To take another example, we can look at what the seer learns when he turns his attention to a characteristic, the desire for ease and comfort, that is very widespread among men — more widespread than is generally supposed. People indulge far more in indolence than one realises. They are indolent in their thinking, indolent in their manners and behaviour and particularly so when they are required to alter their thinking or their habits. If men were not so ease-loving in their innermost souls, they would not have so often resisted a necessary change in their ideas. They struggled against it because to have to unlearn anything is uncomfortable. After having thought so long that the Earth stood still and that the
Sun and Stars went round it, it was tiresome to have to learn something different when they suddenly heard through Copernicus about the movement of the Earth! It was an uncomfortable thing when — theoretically, at least — the ground was taken from under their feet. All the resistance of those times against this new idea sprang from indolence of thought, from the love of ease, for to unlearn anything is tiresome. But one need merely consider the most ordinary everyday life and one will find how widespread is the quality — really a vice — of indolence. In recent times we have gained some idea of the enormous extent of indolence, love of ease, among humanity. This will be seen from the following example.
There are many theories of political economy. I need not speak about them now. But there is one theory of political economy which is somewhat out of date to-day but once played a great role. It was based upon the idea that all men should be free to compete in the exchange of commodities, etc.; and that the best social structure would be obtained if completely free competition were allowed. Then other, more socialistic theories took root. But latterly some political economists have drawn attention to the fact that all these theories were in the highest degree one-sided. For what takes place in the world of commerce and in social life is much more dependent on the love of ease than on the law of competition or the law of getting on in the world — yes, even more than on the laws of conscious egoism. Thus even into political economy a knowledge of the law of slothfulness finds entry — which means that even in this realm one can discern good sense, and a readiness to recognise facts that cannot be overlooked, unless one adopts an ostrich policy towards life.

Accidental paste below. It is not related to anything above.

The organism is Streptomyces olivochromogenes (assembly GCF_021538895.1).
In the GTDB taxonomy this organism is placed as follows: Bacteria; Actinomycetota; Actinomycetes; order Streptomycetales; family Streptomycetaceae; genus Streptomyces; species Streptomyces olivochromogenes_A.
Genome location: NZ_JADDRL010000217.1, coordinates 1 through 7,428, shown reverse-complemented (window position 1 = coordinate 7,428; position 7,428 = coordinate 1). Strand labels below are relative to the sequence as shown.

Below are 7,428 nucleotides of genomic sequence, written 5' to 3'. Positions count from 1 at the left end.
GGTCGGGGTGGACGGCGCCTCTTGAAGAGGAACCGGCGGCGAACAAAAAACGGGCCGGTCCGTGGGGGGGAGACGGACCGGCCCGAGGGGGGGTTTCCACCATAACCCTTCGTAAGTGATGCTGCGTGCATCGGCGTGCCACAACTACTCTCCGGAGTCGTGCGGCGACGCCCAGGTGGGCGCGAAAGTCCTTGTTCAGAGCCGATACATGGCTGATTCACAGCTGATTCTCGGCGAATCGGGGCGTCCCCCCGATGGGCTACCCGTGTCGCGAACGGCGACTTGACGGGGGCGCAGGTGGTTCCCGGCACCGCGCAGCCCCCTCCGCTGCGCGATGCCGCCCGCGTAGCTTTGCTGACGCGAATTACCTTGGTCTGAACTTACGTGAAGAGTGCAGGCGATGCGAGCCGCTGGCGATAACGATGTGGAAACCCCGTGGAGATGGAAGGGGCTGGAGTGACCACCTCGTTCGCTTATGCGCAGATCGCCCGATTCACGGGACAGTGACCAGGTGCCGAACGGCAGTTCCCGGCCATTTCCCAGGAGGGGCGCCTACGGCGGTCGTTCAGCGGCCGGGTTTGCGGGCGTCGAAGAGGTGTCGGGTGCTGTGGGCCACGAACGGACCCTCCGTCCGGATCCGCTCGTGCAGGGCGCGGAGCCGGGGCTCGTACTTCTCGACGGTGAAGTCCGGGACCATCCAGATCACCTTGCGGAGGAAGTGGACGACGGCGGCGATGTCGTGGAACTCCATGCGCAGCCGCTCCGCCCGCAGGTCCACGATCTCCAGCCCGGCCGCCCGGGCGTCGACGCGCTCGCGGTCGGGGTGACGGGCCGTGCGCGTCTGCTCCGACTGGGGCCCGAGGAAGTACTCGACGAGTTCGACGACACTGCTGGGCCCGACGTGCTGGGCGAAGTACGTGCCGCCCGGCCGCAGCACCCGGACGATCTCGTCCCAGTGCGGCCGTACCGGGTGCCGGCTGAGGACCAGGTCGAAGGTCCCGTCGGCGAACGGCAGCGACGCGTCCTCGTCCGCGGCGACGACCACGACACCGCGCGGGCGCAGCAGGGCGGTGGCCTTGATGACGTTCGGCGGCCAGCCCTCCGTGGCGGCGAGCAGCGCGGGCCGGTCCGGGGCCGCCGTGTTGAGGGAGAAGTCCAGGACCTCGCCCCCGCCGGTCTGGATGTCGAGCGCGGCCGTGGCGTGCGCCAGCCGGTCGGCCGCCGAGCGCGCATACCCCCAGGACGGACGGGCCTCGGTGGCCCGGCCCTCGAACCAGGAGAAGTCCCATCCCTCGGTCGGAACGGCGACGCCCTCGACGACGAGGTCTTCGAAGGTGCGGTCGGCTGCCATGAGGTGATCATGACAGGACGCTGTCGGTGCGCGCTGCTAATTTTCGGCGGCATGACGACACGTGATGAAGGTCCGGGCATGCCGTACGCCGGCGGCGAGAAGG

Love of ease is a general and widespread attribute of mankind. And if one follows up after death the souls who were subject to it, one sees how this love of ease persists, and how for a certain time after death these souls have to live in a region where — as a result of indolence — they become servants of the god or gods of Opposition, those gods who place particular obstacles in the path of evolution. And these again are spirits under the rule of Ahriman. Ahriman has various things to do; one of his tasks, is to conduct out of the spiritual worlds into the physical world the forces which call forth opposition in physical life. Thus men are on the one hand ease-loving, but on the other hand the fate of lovers of ease is such that when they want to do anything they run up against a general cosmic law. Obstacles are everywhere, and even if they are not in the grotesque form once pictured by a German poet, they are there in the most tragic guise. He called them the “malice of things”. This “malice of things” is especially apparent when, for instance, a preacher in the pulpit is in the midst of a tremendously long tirade and a fly alights on his nose, causing him to sneeze violently. That is the “malice of things”. But it appears first in full force when persons who in this sense are the children of misfortune are exposed to it at every step. Friedrich Theodor Vischer once wrote a novel in which someone was continually exposed to this “malice of things”.